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After decades of failed proposals, the Western United States stands on the precipice of a regionalized electricity market. Current momentum exists in large part because of the success of extant real-time energy imbalance markets, stood up first by the California Independent System Operator in the mid-2010s and more recently by the Southwest Power Pool. State legislative efforts, most notably in Colorado and Nevada, also have created mandates that utilities in the West join organized wholesale markets, and recent studies have made clear the West’s growing need for resource adequacy planning and sharing, particularly as the region’s population and economy grow and as climate change alters the region’s environment and water supply.
The primary discussions around new electricity markets focus on: (1) day-ahead markets and (2) fully integrated regional transmission organizations, or RTOs, which would operate markets, regionally dispatch the system, and facilitate transmission and resource planning. In the background, stakeholders are in the process of forming the Western Resource Adequacy Program (WRAP), which could operate in conjunction with either a day-ahead market or a fully integrated RTO, or could evolve with emerging, organized wholesale markets.
A core question as the West regionalizes is what role exists for state regulators. State public utility commissions, long charged with protecting consumers, advancing the public interest, and overseeing electric utilities, have significant experience and expertise that should play a vital role as these markets develop. Across the United States, RTOs utilize different structures and forms of governance. Some of those will map more naturally into the West than others. In turn, states have longstanding regulatory authority and responsibilities that should be important in helping shape the contours and scope of these markets.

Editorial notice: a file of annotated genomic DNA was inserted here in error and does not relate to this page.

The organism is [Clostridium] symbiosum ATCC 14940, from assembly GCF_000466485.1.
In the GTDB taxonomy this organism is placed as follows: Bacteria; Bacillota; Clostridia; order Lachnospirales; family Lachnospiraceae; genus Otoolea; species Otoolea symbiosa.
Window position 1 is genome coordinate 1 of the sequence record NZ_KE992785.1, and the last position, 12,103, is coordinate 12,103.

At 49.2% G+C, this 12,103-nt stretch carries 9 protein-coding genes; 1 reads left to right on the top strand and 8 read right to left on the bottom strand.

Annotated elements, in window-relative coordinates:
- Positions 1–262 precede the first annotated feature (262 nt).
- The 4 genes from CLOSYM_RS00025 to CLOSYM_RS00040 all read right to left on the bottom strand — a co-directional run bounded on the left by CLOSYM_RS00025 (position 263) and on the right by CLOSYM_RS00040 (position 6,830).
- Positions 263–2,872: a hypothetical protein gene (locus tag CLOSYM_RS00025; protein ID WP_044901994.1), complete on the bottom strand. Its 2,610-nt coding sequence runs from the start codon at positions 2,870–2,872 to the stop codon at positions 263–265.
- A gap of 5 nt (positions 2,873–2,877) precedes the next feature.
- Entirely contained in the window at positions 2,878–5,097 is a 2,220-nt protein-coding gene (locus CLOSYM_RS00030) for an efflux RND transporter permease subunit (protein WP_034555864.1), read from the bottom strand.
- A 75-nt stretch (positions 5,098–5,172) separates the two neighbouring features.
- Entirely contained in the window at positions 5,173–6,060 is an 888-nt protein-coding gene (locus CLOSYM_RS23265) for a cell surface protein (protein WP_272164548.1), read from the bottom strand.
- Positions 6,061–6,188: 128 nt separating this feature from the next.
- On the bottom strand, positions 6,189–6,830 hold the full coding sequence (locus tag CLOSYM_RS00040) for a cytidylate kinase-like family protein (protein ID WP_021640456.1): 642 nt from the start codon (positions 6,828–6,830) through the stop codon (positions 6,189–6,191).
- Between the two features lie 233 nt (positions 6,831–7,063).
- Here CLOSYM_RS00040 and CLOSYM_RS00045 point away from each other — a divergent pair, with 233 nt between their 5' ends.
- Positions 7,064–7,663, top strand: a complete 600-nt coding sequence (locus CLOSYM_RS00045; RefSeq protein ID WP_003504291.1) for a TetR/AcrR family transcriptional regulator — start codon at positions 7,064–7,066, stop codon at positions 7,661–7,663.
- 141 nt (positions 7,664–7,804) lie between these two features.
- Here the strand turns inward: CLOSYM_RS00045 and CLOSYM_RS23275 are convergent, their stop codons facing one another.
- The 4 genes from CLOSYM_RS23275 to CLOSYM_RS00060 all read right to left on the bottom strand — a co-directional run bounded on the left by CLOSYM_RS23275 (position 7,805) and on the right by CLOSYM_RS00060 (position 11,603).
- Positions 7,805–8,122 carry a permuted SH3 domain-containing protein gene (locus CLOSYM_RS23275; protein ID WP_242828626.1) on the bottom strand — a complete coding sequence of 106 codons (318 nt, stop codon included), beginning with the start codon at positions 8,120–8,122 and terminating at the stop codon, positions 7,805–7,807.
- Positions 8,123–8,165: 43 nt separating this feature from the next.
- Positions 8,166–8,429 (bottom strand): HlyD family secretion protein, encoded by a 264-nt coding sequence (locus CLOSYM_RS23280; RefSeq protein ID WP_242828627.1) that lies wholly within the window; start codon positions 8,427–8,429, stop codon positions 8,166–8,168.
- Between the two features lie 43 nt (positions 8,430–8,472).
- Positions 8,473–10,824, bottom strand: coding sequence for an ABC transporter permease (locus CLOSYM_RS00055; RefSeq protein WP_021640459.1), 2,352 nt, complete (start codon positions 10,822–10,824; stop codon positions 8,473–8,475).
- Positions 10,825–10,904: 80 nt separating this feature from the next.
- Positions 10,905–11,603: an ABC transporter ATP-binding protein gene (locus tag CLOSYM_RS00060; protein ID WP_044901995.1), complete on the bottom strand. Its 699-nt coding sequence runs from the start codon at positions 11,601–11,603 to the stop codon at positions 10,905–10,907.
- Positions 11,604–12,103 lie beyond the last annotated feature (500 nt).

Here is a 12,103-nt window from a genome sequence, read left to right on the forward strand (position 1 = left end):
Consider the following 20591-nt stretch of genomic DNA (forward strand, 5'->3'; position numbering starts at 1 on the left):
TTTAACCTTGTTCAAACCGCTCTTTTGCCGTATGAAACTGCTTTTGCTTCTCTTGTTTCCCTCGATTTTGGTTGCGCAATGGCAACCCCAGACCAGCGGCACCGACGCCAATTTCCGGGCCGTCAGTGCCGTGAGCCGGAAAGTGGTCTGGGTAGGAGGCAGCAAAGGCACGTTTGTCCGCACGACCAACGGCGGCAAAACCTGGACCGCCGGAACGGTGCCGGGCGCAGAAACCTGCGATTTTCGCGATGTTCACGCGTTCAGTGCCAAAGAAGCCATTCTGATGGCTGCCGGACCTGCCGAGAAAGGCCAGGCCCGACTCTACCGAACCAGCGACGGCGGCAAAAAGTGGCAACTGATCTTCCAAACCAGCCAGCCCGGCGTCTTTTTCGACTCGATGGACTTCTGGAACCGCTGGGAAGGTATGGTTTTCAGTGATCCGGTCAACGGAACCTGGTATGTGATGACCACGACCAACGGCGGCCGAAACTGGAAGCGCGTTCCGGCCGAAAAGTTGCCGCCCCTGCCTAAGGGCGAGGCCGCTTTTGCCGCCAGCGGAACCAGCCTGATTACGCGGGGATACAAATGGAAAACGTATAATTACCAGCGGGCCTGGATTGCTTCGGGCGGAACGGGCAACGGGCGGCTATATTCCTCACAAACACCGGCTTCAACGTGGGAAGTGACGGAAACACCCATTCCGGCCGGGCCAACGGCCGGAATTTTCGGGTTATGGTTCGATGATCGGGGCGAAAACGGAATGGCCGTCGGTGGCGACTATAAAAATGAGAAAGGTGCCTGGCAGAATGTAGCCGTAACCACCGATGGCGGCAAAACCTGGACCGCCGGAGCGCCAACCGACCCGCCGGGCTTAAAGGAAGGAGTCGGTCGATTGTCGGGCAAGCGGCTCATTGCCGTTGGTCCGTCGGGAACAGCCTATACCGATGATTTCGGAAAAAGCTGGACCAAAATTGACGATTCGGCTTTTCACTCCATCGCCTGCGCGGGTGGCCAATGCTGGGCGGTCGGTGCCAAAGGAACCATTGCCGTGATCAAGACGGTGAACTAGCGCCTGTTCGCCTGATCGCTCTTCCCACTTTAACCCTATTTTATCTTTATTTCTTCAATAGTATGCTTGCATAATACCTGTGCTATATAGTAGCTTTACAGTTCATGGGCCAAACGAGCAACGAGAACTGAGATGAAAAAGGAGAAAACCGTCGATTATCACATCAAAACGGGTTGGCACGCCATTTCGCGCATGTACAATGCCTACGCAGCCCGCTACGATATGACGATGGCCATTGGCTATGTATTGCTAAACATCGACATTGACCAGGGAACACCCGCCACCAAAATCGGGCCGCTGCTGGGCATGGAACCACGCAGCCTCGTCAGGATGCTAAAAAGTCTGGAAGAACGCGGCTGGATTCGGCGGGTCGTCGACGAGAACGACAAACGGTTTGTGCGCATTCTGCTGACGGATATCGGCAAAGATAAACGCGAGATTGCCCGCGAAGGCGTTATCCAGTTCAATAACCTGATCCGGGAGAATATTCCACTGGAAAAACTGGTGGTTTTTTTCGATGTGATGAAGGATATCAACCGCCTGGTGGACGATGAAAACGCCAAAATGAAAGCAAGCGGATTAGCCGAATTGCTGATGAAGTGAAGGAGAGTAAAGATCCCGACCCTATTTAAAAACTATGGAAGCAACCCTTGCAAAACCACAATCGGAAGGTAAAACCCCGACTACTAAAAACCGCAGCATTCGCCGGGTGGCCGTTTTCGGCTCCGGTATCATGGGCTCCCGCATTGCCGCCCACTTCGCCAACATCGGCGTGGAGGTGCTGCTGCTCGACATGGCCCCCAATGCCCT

This report overviews the role of state regulators in the context of emerging regional electricity markets in the West. It highlights three key authorities of these bodies:
- Retail ratemaking power, particularly prudency review;
- Authority over the transfer of control of jurisdictional facilities; and
- Integrated resource planning.
The report details how these powers may apply to utilities joining either a day-ahead market or a fully integrated RTO. The bottom line is that state regulators have played an essential role in governing the electricity industry historically, and they have the potential to adapt their jurisdictional levers to new and changing circumstances as the West transforms its markets.